Captured Insane Killer Duped Friend to Escape

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An insane killer who slipped away from the staff of a mental institution during a trip to a county fair was recaptured Sunday, three days after he escaped his monitors — and more than 180 miles away.

With a helicopter overhead and dozens of federal, state and local law enforcement officers swarming around Goldendale, 47-year-old Phillip Arnold Paul walked out to a highway in south-central Washington state just as search personnel arrived at the scene, Klickitat County Sheriff Rick McComas said.

"He came out of the brush, onto the roadway, as law enforcement officers were going by," McComas told The Associated Press. "His intent was to voluntarily give himself up because he knew we were going to find him."

But Spokane County Sheriff Ozzie D. Knezovich said Paul had just tried to thumb a ride from an area resident who alerted authorities, and seemed to be trying to remain on the loose.

Paul had told a friend in Spokane for months that he was going to be released from the Eastern State State, a mental institution. He went to the friend's house Thursday after escaping during the Spokane County Interstate Fair, Knezovich said in a release.

The friend gave Paul a guitar, a sleeping bag and a leather jacket and drove him out of town. It wasn't until Saturday that the friend learned of the escape. He then contacted detectives and showed them where he dropped off Paul.

Authorities used that information to narrow their search.

Knezovich said the detectives who apprehended Paul drove up to him in an undercover van, jumped out with guns drawn and ordered Paul to the ground.

"He stated he was 'done' and complied with their commands," he said. Knezovich added that Paul had a hand scythe — a long, curved blade attached to a handle — in his backpack but made no attempt to reach for it.

One of those involved in the arrest, Spokane County sheriff's Detective Roger W. Knight, also nabbed Paul after he gave Eastern State personnel the slip in 1991 during a field trip in Medical Lake, where the mental institution is located, Knezovich said. Following that arrest, Paul knocked Knight unconscious in the jail booking area and was convicted of first-degree escape and second-degree assault.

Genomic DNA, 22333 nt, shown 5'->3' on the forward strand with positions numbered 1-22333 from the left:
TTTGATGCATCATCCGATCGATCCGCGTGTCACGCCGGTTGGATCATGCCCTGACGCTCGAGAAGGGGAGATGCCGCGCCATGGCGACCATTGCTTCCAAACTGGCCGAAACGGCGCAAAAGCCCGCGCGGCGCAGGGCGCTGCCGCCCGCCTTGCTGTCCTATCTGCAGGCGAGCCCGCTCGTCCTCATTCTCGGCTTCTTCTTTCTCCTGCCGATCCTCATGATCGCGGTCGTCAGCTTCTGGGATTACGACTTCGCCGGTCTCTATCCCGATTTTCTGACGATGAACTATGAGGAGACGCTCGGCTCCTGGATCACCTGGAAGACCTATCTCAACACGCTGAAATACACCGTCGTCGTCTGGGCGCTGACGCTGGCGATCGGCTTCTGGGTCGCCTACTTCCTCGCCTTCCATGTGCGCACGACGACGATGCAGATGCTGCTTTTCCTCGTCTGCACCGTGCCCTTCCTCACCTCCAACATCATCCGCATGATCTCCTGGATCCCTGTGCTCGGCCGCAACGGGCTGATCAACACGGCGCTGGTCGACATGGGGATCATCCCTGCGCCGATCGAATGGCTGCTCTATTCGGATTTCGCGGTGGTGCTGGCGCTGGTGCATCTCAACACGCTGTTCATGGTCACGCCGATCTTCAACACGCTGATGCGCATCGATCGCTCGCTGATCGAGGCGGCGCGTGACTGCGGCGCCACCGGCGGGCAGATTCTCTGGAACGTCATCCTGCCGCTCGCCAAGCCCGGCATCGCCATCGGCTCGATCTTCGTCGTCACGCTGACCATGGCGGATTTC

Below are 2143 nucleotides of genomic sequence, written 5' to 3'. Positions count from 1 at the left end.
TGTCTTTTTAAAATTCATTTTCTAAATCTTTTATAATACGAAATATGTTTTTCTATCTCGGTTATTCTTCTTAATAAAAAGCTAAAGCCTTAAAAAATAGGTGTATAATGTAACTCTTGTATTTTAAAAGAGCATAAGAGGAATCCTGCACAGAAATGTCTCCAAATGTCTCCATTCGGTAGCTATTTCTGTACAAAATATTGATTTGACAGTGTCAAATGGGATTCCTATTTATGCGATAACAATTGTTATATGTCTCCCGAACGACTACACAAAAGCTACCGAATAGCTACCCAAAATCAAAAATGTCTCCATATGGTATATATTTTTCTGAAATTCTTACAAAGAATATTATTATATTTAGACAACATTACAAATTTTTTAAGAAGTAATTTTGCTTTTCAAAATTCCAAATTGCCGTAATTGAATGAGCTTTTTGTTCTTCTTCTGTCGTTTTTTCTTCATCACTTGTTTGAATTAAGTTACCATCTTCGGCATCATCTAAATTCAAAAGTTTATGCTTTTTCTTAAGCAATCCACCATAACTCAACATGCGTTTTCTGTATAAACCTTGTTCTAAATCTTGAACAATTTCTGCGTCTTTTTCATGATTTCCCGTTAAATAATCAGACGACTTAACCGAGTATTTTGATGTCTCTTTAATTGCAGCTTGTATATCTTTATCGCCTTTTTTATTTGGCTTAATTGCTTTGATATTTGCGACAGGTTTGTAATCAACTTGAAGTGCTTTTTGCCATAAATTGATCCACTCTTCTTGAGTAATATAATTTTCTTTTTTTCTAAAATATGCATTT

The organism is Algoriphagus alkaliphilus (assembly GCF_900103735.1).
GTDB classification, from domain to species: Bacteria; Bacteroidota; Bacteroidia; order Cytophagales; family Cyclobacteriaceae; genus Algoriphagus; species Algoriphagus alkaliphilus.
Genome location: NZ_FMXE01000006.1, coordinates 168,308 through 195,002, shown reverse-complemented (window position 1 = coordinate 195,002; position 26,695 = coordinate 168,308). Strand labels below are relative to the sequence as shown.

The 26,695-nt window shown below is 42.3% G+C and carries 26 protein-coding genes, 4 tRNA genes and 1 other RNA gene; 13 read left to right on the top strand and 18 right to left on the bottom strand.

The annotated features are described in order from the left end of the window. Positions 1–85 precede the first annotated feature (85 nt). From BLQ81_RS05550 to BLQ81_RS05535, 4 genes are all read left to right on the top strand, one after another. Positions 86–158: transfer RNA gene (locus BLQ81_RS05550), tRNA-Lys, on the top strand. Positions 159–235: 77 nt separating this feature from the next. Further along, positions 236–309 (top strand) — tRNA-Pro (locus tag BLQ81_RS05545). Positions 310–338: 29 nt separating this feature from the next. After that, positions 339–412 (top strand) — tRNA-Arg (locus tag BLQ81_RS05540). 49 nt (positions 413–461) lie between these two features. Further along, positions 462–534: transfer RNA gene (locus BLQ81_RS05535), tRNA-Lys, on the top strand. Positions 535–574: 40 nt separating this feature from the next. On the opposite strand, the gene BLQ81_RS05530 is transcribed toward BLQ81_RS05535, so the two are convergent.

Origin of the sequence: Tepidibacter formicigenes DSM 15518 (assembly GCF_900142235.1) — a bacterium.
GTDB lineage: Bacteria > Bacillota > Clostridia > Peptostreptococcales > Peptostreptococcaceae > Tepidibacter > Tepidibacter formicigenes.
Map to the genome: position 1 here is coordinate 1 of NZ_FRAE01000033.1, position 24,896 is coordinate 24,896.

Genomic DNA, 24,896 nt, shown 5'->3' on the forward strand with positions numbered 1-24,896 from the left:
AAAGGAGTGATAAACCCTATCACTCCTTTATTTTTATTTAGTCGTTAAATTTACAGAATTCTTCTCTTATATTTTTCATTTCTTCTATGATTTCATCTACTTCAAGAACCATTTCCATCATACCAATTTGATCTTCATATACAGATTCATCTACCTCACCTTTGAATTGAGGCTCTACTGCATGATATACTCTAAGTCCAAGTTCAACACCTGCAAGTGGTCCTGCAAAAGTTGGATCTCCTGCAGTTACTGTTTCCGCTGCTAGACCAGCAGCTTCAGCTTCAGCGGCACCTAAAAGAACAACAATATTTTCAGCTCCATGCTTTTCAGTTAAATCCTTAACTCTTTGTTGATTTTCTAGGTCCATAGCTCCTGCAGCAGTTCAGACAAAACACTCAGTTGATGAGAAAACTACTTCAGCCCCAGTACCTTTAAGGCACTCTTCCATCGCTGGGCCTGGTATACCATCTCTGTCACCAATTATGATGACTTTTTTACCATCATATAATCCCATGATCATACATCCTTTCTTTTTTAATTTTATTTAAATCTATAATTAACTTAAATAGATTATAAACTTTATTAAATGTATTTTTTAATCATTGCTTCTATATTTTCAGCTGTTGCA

Paul was committed after he was diagnosed as schizophrenic and acquitted by reason of insanity in the slaying of an elderly woman in Sunnyside in 1987. He soaked her body in gasoline to throw off search dogs.

McComas said Paul would be taken to Yakima following a checkup by medics in Goldendale. He is expected to appear in Yakima County Superior Court on a warrant stemming from the initial murder case before being returned to Eastern State.

Susan N. Dreyfus, secretary of the Department of Social and Health Services, issued a statement praising those involved in the recapture.

"We are committed to finding out how and why this happened, why there was an unacceptable (two-hour) delay in notifying local law enforcement of his escape, and how potentially dangerous patients were brought to such a public venue with the reported staffing ratios," Dreyfus added.

Shortly after the escape, Dreyfus ordered a halt to all field trips for "forensic patients" — those committed for treatment as a result of criminal proceedings — at all three of the state's mental institutions.

By early Sunday, 50 to 60 federal, state and Spokane-area law enforcement personnel had been shifted from the Spokane area near the Idaho border to Goldendale, the Klickitat County seat, about 145 miles southeast of Seattle and 185 miles southwest of Spokane.

Knezovich expressed dismay that Paul aroused no suspicion when he left the mental institution with a backpack loaded with clothing, food, an electric guitar and $50 from a Social Security check.

"It appears that Mr. Paul had planned this for quite some time," he said.

The field trip to the fair, which included 30 other patients, is an annual event that Paul easily could have anticipated, Reagan said.

Jim Stevenson, a spokesman for the state Department of Social and Health Services, said Paul received an injection designed to maintain his mental stability for about two weeks on Wednesday. Only at the end of that period would he have needed another dose to avoid the potential for a serious deterioration of his mental condition, Stevenson said.